View Description Hide DescriptionElectronicvibrational dynamics in molecular systems that interact with an environment involve a large number of degrees of freedom and are therefore often described by means of open quantum system approaches. A popular approach is to include only the electronic degrees of freedom into the system part and to couple these to a nonMarkovian bath of harmonic vibrational modes that is characterized by a spectral density. Since this bath represents both intramolecular and external vibrations, it is important to understand how to construct a spectral density that accounts for intramolecular vibrational modes that couple further to other modes. Here, we address this problem by explicitly incorporating an intramolecular vibrational mode together with the electronic degrees of freedom into the system part and using the Fano theory for a resonance coupled to a continuum to derive an “effective” bath spectral density, which describes the contribution of intramolecular modes. We compare this effective model for the intramolecular mode with the method of pseudomodes, a widely used approach in simulation of nonMarkovian dynamics. We clarify the difference between these two approaches and demonstrate that the respective resulting dynamics and optical spectra can be very different.

Modeling plasmonics: A Huygens subgridding scheme for Lorentz media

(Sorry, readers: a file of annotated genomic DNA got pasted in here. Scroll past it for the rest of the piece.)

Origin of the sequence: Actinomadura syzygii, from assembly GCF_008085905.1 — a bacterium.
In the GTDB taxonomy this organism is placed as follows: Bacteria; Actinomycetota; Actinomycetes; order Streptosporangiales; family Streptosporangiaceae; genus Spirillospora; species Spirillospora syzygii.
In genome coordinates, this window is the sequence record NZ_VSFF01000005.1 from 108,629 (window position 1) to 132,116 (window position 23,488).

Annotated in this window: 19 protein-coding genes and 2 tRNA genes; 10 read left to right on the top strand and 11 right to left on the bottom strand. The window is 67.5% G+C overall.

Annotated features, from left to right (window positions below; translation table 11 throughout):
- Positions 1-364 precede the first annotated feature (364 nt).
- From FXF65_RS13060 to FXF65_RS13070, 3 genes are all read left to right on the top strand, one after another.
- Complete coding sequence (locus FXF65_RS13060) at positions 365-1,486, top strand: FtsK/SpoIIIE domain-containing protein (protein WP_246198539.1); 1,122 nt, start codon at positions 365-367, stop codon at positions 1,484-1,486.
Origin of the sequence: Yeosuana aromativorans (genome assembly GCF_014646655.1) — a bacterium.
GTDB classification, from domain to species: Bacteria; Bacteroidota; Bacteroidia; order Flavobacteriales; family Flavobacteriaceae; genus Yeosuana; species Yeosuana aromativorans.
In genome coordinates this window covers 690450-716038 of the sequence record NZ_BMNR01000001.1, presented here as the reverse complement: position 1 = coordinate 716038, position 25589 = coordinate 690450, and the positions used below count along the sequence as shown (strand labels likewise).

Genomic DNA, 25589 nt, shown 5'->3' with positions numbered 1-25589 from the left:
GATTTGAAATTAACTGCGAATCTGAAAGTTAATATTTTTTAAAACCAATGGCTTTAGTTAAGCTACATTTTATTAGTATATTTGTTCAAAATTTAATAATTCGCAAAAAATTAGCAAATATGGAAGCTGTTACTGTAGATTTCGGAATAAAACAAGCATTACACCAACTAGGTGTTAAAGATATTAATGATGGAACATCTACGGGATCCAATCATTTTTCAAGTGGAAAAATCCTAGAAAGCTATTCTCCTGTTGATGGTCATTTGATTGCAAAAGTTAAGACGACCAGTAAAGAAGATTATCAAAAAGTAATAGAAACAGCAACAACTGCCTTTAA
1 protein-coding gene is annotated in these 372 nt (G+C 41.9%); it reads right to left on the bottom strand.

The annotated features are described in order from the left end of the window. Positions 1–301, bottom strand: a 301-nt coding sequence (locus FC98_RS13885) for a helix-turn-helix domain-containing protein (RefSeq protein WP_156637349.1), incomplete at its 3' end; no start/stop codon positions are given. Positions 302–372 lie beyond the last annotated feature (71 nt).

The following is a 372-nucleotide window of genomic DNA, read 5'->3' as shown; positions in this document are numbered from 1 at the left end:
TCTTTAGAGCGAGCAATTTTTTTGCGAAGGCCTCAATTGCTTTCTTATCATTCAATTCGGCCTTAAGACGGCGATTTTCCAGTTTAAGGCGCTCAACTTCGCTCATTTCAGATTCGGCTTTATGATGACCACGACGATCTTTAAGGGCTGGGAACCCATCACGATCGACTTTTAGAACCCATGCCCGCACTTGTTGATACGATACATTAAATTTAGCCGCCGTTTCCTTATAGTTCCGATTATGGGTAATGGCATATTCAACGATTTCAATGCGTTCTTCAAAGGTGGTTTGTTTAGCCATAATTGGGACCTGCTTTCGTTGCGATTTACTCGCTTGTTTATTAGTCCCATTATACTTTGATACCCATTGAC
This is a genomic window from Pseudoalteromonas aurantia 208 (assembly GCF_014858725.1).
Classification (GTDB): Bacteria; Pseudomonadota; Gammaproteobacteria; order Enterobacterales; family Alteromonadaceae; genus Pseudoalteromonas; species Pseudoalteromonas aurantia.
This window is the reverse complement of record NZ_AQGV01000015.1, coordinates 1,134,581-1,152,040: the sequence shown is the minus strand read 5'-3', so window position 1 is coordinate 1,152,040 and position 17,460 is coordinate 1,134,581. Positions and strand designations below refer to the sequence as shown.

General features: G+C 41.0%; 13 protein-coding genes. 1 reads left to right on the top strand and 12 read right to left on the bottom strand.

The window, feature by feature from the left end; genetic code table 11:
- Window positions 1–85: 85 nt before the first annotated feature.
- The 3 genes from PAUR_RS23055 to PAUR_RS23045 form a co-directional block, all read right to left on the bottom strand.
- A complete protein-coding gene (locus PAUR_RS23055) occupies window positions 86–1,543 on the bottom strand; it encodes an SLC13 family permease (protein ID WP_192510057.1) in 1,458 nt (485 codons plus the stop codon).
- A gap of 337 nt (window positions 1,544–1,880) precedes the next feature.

View Description Hide DescriptionHuygens subgridding for the gridbased solution of the Maxwell equations is a new and promising technique that enables accurate computation of mixed systems, by efficiently reducing the computational cost for simulating structures where increased spatial resolution is required in part of space. The Huygens subgridding approach has previously been derived and tested for perfect electric conductors and Debye media. This work introduces a Huygens subgridding method that is applicable to Lorentz media, thus opening a range of new applications in the field of plasmonics.

Rareevent sampling: Occupationbased performance measures for parallel tempering and infinite swapping Monte Carlo methods
View Description Hide DescriptionIn the present paper we identify a rigorous property of a number of temperingbased Monte Carlo sampling methods, including parallel tempering as well as partial and infinite swapping. Based on this property we develop a variety of performance measures for such rareevent sampling methods that are broadly applicable, informative, and straightforward to implement. We illustrate the use of these performance measures with a series of applications involving the equilibrium properties of simple LennardJones clusters, applications for which the performance levels of partial and infinite swapping approaches are found to be higher than those of conventional parallel tempering.

Ab initio analytical infrared intensities for periodic systems through a coupled perturbed HartreeFock/KohnSham method